1 Wednesday, 1 October 2008
2 [Open session]
3 [The accused entered court]
4 --- Upon commencing at 2.32 p.m.
5 JUDGE ANTONETTI: [Interpretation] Registrar, kindly call the
6 case, please.
7 THE REGISTRAR: Thank you and good afternoon, Your Honours.
8 This is case number IT-03-67-T, the Prosecutor versus
9 Vojislav Seselj.
10 JUDGE ANTONETTI: [Interpretation] Thank you, Registrar.
11 Today, we are the 1st of October, 2008. I'd like to greet the
12 representatives of the Prosecution, amongst others Ms. Dahl and
13 Mr. Mundis, as well as associates. I would also like to greet Mr. Seselj
14 and all the people assisting us.
15 Mr. Seselj, I know that you have a number of housekeeping matters
16 you would like to address. I personally would like to address one such
17 matter; namely:
18 It had been planned to sit tomorrow afternoon. We shall now hold
19 our hearing at 8.30 tomorrow morning. At 12.00, the Judges need to
20 attend an extraordinary plenary session which relates to a legal issue
21 which might be of interest to you, i.e., the fact that a Trial Chamber
22 may be authorised to appoint a counsel in the interests of justice, a
23 counsel for the accused. This plenary session is extremely important,
24 and I therefore wish to attend this meeting, as well as my colleagues,
25 and we shall resume our hearing at 2.00 tomorrow and will run on until
1 4.00. Then we will have had a five-hour hearing, approximately.
2 Today, we will stop at 20 past 6.00 because the Judges need to
3 attend a meeting. There are a lot of meetings at the moment.
4 Since their witness's testimony is high on the agenda, we need to
5 start with this.
6 I know you have three housekeeping matters you wish to address.
7 I know which ones they are. I know why you wish to address the Trial
8 Chamber. But I believe that this can wait until tomorrow, unless there
9 is a housekeeping matter which is so important that you need to address
10 it right now.
11 THE ACCUSED: [Interpretation] Well, if you've decided that it's
12 going to be tomorrow, then it can remain until tomorrow, but I would like
13 to draw your attention to the following: Because of one of those
14 questions, I'm not in a position to carry out proper cross-examination of
15 this current witness, and you know what this is all about. I wanted to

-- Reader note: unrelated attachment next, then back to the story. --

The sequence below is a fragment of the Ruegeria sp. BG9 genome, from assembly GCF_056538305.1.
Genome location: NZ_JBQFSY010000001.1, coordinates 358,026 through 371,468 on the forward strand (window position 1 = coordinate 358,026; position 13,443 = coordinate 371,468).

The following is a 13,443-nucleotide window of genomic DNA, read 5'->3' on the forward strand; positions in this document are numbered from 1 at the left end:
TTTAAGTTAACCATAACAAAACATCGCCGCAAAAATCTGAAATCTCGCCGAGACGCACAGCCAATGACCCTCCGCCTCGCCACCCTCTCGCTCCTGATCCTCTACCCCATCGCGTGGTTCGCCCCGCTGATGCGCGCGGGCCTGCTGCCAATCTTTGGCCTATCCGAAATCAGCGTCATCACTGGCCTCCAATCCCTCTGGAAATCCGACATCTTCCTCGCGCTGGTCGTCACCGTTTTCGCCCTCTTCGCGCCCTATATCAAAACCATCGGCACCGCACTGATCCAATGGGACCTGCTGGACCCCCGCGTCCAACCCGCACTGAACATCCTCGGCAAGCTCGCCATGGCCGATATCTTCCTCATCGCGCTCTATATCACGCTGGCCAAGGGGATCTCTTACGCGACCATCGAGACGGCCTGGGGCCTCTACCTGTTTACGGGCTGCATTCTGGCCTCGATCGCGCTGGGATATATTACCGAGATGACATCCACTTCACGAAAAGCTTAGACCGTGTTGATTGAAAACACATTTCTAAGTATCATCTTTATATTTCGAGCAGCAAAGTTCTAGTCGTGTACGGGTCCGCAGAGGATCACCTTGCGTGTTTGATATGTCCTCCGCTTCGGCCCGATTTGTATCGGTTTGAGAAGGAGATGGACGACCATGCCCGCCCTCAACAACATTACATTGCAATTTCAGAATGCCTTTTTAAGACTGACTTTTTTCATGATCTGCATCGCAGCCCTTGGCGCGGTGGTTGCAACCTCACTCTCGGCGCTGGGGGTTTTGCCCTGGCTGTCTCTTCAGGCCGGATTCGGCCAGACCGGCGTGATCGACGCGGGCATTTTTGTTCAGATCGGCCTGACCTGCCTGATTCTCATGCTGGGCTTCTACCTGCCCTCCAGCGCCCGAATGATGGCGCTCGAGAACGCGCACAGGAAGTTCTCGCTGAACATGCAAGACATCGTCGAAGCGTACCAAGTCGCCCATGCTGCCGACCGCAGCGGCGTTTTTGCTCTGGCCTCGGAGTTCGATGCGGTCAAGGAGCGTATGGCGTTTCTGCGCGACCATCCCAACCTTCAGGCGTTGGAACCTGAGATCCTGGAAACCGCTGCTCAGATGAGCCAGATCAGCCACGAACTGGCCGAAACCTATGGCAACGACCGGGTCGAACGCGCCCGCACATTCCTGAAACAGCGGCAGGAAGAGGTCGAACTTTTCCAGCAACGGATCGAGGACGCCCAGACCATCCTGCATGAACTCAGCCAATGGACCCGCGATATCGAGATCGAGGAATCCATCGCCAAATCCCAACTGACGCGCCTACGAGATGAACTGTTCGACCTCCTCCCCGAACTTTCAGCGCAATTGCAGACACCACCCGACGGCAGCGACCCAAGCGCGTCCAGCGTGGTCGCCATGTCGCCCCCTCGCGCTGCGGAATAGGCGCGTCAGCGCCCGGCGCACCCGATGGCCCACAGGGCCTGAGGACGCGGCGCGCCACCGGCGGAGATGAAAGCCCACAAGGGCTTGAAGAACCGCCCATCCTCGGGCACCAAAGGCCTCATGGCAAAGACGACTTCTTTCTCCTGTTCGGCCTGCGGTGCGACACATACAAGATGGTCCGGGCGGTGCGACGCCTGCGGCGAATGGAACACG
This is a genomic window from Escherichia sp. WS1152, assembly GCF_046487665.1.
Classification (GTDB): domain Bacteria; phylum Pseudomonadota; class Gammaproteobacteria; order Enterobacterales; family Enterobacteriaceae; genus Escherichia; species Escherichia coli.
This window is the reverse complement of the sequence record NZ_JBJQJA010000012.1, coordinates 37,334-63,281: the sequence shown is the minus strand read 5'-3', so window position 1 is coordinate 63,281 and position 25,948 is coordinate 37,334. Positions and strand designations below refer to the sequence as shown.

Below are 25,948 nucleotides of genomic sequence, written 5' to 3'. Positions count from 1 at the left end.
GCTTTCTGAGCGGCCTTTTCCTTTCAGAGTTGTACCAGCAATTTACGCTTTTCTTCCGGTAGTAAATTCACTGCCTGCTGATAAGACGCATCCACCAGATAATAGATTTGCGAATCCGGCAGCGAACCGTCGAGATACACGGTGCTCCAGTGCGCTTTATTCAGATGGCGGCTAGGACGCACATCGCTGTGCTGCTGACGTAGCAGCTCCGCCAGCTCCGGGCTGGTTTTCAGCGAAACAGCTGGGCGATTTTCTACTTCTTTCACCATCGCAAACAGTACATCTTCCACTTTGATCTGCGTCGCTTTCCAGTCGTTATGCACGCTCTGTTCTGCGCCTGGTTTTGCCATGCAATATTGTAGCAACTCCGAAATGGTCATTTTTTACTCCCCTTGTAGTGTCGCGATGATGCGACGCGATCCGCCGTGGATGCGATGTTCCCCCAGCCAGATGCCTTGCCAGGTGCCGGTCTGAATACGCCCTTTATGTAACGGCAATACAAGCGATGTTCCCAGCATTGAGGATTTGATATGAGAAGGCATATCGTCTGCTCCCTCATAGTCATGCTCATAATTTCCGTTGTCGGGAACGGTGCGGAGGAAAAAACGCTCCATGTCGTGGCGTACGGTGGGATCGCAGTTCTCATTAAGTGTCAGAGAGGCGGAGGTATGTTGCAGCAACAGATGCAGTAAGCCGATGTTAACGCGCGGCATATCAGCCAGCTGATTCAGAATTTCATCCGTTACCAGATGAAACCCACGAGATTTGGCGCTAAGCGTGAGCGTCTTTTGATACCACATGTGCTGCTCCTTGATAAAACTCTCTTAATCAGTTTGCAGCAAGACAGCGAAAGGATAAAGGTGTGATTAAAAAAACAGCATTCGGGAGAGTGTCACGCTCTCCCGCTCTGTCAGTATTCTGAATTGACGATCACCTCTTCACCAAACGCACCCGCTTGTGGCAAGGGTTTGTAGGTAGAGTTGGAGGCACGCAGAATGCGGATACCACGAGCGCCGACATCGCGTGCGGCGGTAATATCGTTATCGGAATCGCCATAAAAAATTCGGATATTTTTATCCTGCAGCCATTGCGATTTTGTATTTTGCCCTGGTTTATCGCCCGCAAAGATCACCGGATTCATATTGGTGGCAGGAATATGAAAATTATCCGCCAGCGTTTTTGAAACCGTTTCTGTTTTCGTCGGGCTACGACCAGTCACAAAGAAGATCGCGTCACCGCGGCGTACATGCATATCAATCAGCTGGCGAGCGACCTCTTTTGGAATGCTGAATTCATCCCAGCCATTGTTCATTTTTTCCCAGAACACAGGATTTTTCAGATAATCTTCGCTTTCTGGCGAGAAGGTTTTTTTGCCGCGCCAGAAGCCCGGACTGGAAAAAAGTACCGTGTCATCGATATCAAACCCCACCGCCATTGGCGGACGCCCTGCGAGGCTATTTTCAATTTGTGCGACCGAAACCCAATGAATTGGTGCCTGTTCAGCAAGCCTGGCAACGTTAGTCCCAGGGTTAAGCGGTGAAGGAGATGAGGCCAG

16 say a few words about that, so --
17 JUDGE ANTONETTI: [Interpretation] Please go ahead, then. As far
18 as this matter is concerned, yes, you may address this now.
19 THE ACCUSED: [Interpretation] So just this one question today,
20 and I leave the other two for tomorrow. Did I understand you right?
21 JUDGE ANTONETTI: [Interpretation] Yes.
22 THE ACCUSED: [Interpretation] All right.
23 Judges, on the 29th of September, I received a letter from
24 Hans Holthuis, the Registrar of the Tribunal, two typewritten pages, and
25 I'm being told in this letter that during the course of one month's time,
1 I will not have the possibility of unhindered communication with my legal
2 advisers; that is to say, that they cannot come and pay me unsupervised
3 visits, and I cannot have telephone contacts with them without these
4 contacts being listened in to.
5 The Registrar does refer to some reasons there. He mentions the
6 request of the OTP to impose counsel on him because allegedly I
7 intimidated witnesses through my advisers and carried out this campaign
8 in that way. One of the important reasons that he refers to are
9 information published in the Serbian media, (redacted)
11 (redacted). Now I cannot contact my legal advisers during
12 the cross-examination of this witness. I have no possibility of
13 receiving anything by fax.
14 I heard a few moments ago that if a fax arrives, that it goes to
15 the Registry first, a fax is made -- a photocopy is made, and then I am
16 given only a copy.
17 I will continue to cross-examine witnesses, and I'm going to rely
18 on my own logical reasoning, without recourse to any other material. I
19 assume I am still superior to the OTP in that respect.
20 JUDGE ANTONETTI: [Interpretation] Very well.
21 Mr. Seselj, at the end of the week the Trial Chamber -- just one
22 moment, Mr. Mundis. I would just like to respond and then you will have
23 the floor.
24 The Trial Chamber received from the Registry a memo last week
25 that specified that it had decided to listen in on your telephone calls
1 between you and your associates, and this was based on the motion filed
2 by the Prosecution, partly based on witness intimidation. The Registrar,
3 in its memo, indicates that you are the one that has orchestrated all of
4 this, on the one hand.
5 And the second point: During your conversations with your
6 associates at the time, you purportedly addressed other issues, issues
7 not related to your Defence case.
8 Therefore, the Registry has decided, pursuant to the Rules of
9 Procedure and Evidence, to listen in on your conversations. This
10 procedure is part of our procedure relating to detention matters and
11 provides that you are able to challenge this and refer directly to the
12 President of this Tribunal. The Trial Chamber is not seized of the
13 matter. If you wish to challenge this, you must address yourself to the
14 President of the Tribunal.
15 Contrary to what you have said, the memo of the Registry
16 specifies that you are not prohibited from talking to your associates.
17 You can still talk to your associates and talk to them over the
18 telephone. You can ask them to send you documents for your
19 cross-examination and so on and so forth. So the decision taken by the
20 Registry does not preclude you from speaking with your associates and
21 does not prevent you from turning to them to ask them for information.
22 However, does have, of course, something to do with the client-accused
23 privilege; and if this needs to be addressed, this needs to be addressed
24 by the President of the Tribunal.
25 When your associates send you the documents directly, the
1 Registry then picks up the document and gives it to you straight away.